My own revolution – or how to find your self-confidence
It was January 2005 and the doctor told me - I have MS. It was a terrible moment.
I had some bad and sad days afterwards so took time for myself. Then I noticed that something had gone wrong. I didn’t feel informed about the next steps and, although I had asked the doctors around me, it seemed that nobody was able to help. Additionally, people I knew had started to react to my news in a not so nice way.
“You have to do something”, I told myself. I started to think how I could change things. Obviously, there was nothing I could do about my diagnosis, but there was something I could change - my resilience. It became my secret superpower. My first challenge: stand up and do something so I can have a good life again.
It was a “silent revolution” in the first phase. I did lots of research across different websites and read books about MS, patient rights, communication, self-confidence and found a psychologist to support me so I could create a plan. All of these elements helped me a lot and, although I was prepared, it was still challenging to stand up for myself for the first time. It is not in our nature to say “No”, to set boundaries, ask for support or demand more. Mostly, we all want to be well-behaved and were raised to be polite, not ask for too much or be too demanding. It is inbuilt in our society and our generation – be a conformed member of society. Even now, I can hear my mother preaching to me to “be a good girl.”
But the thing is with MS, or any other chronic disease, you can’t always conform. You have to live your life as well as you can, and if there are extraordinary steps you need to take, they aren’t bad – they’re necessary.
Having MS makes me an extraordinary person and so it is ok for me to demand more than others or do things differently. Alongside this, I shouldn’t be ashamed to ask for some extra support. It is my right, why should I suffer more than necessary?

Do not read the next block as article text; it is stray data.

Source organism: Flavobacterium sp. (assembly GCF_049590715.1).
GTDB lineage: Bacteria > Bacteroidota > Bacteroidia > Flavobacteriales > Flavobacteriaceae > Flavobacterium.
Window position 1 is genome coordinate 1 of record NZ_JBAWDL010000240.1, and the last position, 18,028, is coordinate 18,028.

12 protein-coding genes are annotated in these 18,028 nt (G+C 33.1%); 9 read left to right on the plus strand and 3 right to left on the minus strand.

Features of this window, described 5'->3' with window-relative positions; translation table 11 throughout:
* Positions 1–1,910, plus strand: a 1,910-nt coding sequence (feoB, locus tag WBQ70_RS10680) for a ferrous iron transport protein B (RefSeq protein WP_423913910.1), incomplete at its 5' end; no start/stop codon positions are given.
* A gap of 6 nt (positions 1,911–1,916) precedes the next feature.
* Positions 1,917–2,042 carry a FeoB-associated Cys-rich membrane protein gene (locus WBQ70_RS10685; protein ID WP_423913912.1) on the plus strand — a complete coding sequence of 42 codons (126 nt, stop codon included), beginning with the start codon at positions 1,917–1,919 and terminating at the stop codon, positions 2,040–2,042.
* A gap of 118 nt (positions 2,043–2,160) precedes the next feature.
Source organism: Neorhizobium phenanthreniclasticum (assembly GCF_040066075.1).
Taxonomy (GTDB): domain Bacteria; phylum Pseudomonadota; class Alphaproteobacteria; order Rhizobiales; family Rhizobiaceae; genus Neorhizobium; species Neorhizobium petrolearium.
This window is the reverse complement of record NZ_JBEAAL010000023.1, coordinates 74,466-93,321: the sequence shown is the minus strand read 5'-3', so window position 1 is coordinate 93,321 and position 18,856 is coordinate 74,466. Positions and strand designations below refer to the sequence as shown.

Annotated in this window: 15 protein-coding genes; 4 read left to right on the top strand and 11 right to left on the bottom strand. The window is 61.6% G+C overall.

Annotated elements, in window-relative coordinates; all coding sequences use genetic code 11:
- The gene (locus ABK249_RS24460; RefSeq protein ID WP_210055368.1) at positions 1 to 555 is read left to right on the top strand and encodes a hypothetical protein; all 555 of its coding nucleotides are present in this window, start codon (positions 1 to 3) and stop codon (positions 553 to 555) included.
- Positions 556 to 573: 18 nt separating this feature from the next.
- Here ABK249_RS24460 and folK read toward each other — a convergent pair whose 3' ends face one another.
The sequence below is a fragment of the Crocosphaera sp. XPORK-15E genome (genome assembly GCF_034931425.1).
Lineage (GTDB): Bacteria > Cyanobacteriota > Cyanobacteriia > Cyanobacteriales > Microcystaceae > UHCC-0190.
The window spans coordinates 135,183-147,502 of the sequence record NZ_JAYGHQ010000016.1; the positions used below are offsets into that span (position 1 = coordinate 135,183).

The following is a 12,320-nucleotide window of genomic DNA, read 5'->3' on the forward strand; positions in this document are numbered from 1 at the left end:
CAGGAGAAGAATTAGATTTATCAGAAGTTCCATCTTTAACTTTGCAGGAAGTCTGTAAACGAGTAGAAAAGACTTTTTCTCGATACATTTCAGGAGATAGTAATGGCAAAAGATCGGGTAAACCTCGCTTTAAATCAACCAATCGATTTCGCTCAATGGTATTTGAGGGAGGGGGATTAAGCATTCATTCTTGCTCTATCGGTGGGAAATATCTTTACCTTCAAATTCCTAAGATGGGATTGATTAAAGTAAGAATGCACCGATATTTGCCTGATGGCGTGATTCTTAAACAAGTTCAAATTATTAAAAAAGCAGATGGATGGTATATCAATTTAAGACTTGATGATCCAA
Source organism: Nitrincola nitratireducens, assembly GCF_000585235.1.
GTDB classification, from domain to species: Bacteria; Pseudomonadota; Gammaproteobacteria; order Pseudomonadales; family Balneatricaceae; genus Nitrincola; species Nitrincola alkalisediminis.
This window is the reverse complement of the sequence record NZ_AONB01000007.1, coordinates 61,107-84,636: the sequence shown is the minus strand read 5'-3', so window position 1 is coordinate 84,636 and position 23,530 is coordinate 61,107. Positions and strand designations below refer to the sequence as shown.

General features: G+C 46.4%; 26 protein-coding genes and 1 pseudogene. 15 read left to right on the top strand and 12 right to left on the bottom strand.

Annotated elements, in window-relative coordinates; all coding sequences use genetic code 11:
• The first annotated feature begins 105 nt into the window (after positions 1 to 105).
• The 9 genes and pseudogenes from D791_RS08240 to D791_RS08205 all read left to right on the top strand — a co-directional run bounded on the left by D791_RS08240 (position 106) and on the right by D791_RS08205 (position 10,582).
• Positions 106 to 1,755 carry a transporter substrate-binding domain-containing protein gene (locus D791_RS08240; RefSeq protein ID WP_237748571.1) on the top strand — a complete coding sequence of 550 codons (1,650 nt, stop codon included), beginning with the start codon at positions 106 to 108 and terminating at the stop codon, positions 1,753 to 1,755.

With my psychologist I learned that there is a difference between being clear about your needs and speaking up for yourself, and being insolent by demanding things. There is also a difference between explaining the facts clearly to people and being selfish. This was one of the allegations I endured - “You are selfish.” No, I am not. I am living with MS, so I have some special needs and I try to explain it to people how it is. This is a difference that people may have a hard time to understand in the beginning.
Some people I knew started to complain when I said “No” to things, for example when I was not able to come to a party because I didn’t feel well enough. It was hard to see these people leaving my life. But I also had to be clear with myself – a real friend or family member tries to understand the situation and asks if there is anything they can do to support you or just give you a shoulder to cry on. Good friends should be someone that you can count on. But also remember, you should also try to give back. Belonging to a good relationship is give and take.
Same with doctors, build good relationships. Be friendly but be clear in the things you say. Know your patient rights, and the facts, before you see your doctor. Be prepared and let them know what you expect. But help them too by being there on time for your appointments and, if they need you to do some paperwork, do it and give them what they need. Make their lives a bit easier and they will give that back to you in other ways.
The other thing is to listen. Living with a disease, you soon learn to listen and look at the holistic picture and then don’t complain - look for solutions instead. Others may call it a problem, but it isn’t, it’s more a question you have to find an answer for. Together with your doctor. You don’t have to be their best friend, but a good relationship can help to reach those solutions a bit easier - and faster! Believe me you will find ways, probably a bit extraordinary, but ways that work for you.
Last but not least, in the beginning I mentioned my secret superpower: Resilience.
We all possess resilience. But very often we are not conscious about it. Resilience is a very positive power, and you can train it. Your mindset can be your own “little helper” to remind yourself of your strength and self-confidence. My mindset reminds me to be more accepting - there are situations in life you will not be able to change. So, accept it. And move forward. You can rely on your new superpower to survive any of those moments in life.
Inspired to Demand More from your life with MS? Create your own Talk to Your Doctor Guide to help communicate your priorities to your neurologist at your next appointment.